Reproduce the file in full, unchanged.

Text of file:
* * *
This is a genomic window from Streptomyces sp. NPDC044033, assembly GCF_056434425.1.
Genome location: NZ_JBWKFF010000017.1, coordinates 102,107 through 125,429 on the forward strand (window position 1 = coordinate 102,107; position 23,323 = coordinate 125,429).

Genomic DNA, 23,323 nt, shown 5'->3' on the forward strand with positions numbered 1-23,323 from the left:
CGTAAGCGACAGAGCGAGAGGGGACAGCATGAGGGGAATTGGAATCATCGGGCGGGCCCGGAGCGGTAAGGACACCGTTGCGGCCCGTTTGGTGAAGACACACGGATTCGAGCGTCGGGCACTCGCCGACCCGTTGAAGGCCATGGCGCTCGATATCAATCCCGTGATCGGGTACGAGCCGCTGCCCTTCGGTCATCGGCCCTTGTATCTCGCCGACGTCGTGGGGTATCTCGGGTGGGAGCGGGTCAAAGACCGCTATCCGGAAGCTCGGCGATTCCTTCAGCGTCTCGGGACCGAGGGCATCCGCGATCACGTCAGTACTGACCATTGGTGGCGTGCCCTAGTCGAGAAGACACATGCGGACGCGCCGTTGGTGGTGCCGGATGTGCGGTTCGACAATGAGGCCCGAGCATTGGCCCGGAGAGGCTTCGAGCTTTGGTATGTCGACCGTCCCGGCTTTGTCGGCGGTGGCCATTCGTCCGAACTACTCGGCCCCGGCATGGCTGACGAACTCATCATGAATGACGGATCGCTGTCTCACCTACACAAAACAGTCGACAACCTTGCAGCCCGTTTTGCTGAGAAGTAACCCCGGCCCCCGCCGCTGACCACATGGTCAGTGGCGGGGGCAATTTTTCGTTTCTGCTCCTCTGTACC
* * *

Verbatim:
This is a genomic window from Streptomyces sp. NPDC044033, assembly GCF_056434425.1.
Genome location: NZ_JBWKFF010000017.1, coordinates 102,107 through 125,429 on the forward strand (window position 1 = coordinate 102,107; position 23,323 = coordinate 125,429).

Genomic DNA, 23,323 nt, shown 5'->3' on the forward strand with positions numbered 1-23,323 from the left:
CGTAAGCGACAGAGCGAGAGGGGACAGCATGAGGGGAATTGGAATCATCGGGCGGGCCCGGAGCGGTAAGGACACCGTTGCGGCCCGTTTGGTGAAGACACACGGATTCGAGCGTCGGGCACTCGCCGACCCGTTGAAGGCCATGGCGCTCGATATCAATCCCGTGATCGGGTACGAGCCGCTGCCCTTCGGTCATCGGCCCTTGTATCTCGCCGACGTCGTGGGGTATCTCGGGTGGGAGCGGGTCAAAGACCGCTATCCGGAAGCTCGGCGATTCCTTCAGCGTCTCGGGACCGAGGGCATCCGCGATCACGTCAGTACTGACCATTGGTGGCGTGCCCTAGTCGAGAAGACACATGCGGACGCGCCGTTGGTGGTGCCGGATGTGCGGTTCGACAATGAGGCCCGAGCATTGGCCCGGAGAGGCTTCGAGCTTTGGTATGTCGACCGTCCCGGCTTTGTCGGCGGTGGCCATTCGTCCGAACTACTCGGCCCCGGCATGGCTGACGAACTCATCATGAATGACGGATCGCTGTCTCACCTACACAAAACAGTCGACAACCTTGCAGCCCGTTTTGCTGAGAAGTAACCCCGGCCCCCGCCGCTGACCACATGGTCAGTGGCGGGGGCAATTTTTCGTTTCTGCTCCTCTGTACC